In a 2002 post-Godhra riots case in which none of the 17 victims’ bodies were discovered, the Gujarat High Court ruled that the police must have a substantial body of evidence before charging someone with murder.
However, the court cleared every accused defendant.
In its ruling on Tuesday, the court in Halol, Gujarat’s Panchmahal district, referred to the Latin term “corpus delicti”—which means “body of the crime”—and stated that it applies to all crimes but is particularly crucial in a murder inquiry.
Court further stated that it is a general rule not to convict anybody until the body has been found.
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Case Background & its update
• 17 members of a minority community, including two children, were allegedly attacked and killed by a mob of 150 to 200 individuals in the violence that erupted at Delol village in Panchmahal after the February 27, 2002, Godhra train massacre.
• Police had detained 22 suspects in the case, of whom three were included in the first charge sheet and 19 in the second, and had filed two separate charge sheets against them in 2004.
• Due to a lack of evidence, the Halol court on Tuesday exonerated 14 of the 19 defendants in the second charge sheet.
• The eight further defendants in the case were cleared of all charges because they passed away while the trial was still pending, which took more than 18 years.
• Since 2006, all of the suspects have been free on bail. The prosecution claimed in court that some of the 17 missing people were burned alive or after being murdered using kerosene and wood in an effort to destroy the evidence. The police were unable to locate any of the bodies of the missing people.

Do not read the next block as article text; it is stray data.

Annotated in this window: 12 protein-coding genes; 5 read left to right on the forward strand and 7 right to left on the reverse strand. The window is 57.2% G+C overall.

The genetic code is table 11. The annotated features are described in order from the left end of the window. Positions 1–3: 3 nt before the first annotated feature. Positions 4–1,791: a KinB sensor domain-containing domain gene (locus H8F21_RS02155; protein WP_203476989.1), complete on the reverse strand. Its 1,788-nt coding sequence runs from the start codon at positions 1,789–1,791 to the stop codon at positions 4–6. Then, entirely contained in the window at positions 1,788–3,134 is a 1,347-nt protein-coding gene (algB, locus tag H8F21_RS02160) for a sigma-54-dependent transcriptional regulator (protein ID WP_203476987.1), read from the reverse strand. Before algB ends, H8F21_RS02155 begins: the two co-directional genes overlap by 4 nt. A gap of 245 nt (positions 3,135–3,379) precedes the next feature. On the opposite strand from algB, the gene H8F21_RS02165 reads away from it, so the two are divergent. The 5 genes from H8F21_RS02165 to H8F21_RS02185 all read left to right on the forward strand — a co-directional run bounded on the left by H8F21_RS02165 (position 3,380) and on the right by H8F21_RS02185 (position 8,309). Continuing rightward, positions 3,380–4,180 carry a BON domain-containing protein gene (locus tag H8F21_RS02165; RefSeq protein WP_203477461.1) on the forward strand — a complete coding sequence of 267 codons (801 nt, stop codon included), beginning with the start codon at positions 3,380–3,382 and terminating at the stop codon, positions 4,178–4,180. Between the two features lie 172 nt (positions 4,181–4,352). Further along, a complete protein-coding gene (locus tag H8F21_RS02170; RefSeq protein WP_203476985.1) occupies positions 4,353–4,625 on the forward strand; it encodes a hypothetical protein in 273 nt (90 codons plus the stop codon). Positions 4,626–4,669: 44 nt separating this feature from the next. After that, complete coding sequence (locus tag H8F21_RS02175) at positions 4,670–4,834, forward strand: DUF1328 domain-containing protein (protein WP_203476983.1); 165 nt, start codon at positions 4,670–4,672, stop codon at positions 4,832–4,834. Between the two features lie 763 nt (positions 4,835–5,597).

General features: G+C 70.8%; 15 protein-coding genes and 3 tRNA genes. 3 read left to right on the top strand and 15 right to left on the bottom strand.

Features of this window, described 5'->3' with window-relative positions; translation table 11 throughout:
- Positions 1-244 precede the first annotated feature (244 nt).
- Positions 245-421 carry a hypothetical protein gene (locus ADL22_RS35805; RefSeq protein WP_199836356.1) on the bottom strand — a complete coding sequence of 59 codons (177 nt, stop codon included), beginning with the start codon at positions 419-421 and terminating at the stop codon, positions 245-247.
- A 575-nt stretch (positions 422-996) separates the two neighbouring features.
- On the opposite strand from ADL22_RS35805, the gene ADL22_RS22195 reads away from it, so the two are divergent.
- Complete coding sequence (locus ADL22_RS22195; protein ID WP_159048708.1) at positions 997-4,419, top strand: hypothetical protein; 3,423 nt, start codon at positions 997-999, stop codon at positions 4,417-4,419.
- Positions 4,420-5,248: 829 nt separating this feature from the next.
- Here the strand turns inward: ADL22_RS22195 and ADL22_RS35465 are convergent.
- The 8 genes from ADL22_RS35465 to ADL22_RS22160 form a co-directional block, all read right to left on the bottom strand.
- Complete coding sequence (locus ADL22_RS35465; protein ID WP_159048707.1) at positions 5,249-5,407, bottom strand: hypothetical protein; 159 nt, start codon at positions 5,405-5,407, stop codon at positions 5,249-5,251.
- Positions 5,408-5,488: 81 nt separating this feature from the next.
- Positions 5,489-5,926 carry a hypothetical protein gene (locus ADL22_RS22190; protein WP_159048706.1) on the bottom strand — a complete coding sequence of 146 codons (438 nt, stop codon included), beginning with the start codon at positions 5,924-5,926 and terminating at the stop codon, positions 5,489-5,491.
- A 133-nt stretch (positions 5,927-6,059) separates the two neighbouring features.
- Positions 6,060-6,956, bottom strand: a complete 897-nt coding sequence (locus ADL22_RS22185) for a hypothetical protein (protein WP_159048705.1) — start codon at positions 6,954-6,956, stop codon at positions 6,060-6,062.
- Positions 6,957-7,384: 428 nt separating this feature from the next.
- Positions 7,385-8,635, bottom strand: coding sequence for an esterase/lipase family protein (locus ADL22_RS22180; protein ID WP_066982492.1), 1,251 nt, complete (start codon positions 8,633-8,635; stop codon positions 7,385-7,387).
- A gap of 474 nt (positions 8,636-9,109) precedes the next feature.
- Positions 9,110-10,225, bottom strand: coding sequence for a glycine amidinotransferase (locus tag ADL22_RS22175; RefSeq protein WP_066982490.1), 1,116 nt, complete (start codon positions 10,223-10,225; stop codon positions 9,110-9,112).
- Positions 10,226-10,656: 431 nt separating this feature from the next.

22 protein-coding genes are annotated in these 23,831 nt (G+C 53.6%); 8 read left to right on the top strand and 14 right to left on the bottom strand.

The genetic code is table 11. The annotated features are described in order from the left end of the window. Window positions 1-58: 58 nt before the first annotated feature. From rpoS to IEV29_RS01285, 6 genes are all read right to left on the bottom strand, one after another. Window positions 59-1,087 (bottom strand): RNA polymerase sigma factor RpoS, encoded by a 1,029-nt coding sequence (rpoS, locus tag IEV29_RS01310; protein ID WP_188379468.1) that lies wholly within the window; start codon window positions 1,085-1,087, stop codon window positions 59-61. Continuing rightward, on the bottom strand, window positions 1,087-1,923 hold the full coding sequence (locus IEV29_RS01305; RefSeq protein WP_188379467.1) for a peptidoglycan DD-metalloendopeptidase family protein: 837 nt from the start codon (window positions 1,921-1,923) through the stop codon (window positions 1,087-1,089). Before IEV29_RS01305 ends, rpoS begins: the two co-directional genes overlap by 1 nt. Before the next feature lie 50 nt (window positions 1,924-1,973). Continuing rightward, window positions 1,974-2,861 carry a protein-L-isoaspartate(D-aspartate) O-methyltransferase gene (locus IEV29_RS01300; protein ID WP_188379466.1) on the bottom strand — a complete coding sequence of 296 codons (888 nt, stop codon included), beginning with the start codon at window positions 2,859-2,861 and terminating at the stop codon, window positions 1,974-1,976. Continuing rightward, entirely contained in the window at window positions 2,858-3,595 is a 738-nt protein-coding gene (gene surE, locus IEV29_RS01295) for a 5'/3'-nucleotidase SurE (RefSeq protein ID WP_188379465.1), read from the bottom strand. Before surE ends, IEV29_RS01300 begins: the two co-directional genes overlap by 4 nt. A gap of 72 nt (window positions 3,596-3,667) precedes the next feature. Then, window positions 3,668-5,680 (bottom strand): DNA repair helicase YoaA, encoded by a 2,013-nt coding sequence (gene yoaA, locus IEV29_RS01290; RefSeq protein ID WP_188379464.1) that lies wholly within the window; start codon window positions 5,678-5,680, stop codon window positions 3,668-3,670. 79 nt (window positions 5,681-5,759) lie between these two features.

• The court of Additional Sessions judge Harsh Trivedi remarked that even DNA profiling could not be done on the “totally burnt bone bits” collected during the investigation while clearing the defendants for lack of evidence.
Court cites rule: “corpus delicti” (body of the crime) – Applies to all crimes , but it is especially important in a murder investigation
The Court asks in its order:
”There should be a body or at least a body of evidence for police to work with before they charge someone with murder. When someone goes missing and police don’t have a body or at least a body of evidence, how can police proceed further or work with which don’t exist?’
Further it stated,
”It is a general rule not to convict anybody unless corpus delicti can be established, that is until the dead body has been found,”
FSL (forensic) report – no DNA profiling obtained
The law of corpus delicti was automatically required to be taken into consideration on January 7, 2004, when the FSL (forensic) expert indicated that no DNA profile could be retrieved from the entirely burnt bone parts, which were allegedly those of the missing persons.
Police could not find bodies of alleged murdered victims
The court stated that the police were unable to locate the remains of the suspected murder victims, as well as demonstrate the use of the recovered weapons in committing the crime or the presence of the accused individuals there.
Prosecution could not establish that mob chased the members of muslim community
It said that neither the presence of an ignitable liquid nor the mob’s pursuit of Muslim community members until the scene of the crime could be shown by the prosecution. It was observed that the prosecution had claimed that some of the victims had been burned after the murder while others had been charred to death.
According to the case details, a mob of 150–200 persons from Delol and surrounding villages who were enraged about the Godhra train atrocity attacked members of the Muslim community on March 1, 2002. They were armed with sharp weapons and sticks.
Around two weeks later, 17 people went missing from a relief camp and the prosecution said they were among those who were attacked by the crowd.
Forensic Examination of Bones Remains: Charred incomplete bones
According to the authorities, a hysterical mob brandishing sharp weapons and kerosene oil attacked and killed 17 persons.
Police subsequently detained 22 suspects, three of whom were charged on April 14, 2004, and 19 others on August 31, 2004, respectively.
In both situations, the legal processes were conducted concurrently. After the three defendants passed away while the case was pending in a Godhra court, the first case was dismissed. Later, Halol received the other case in which 19 persons were charged.
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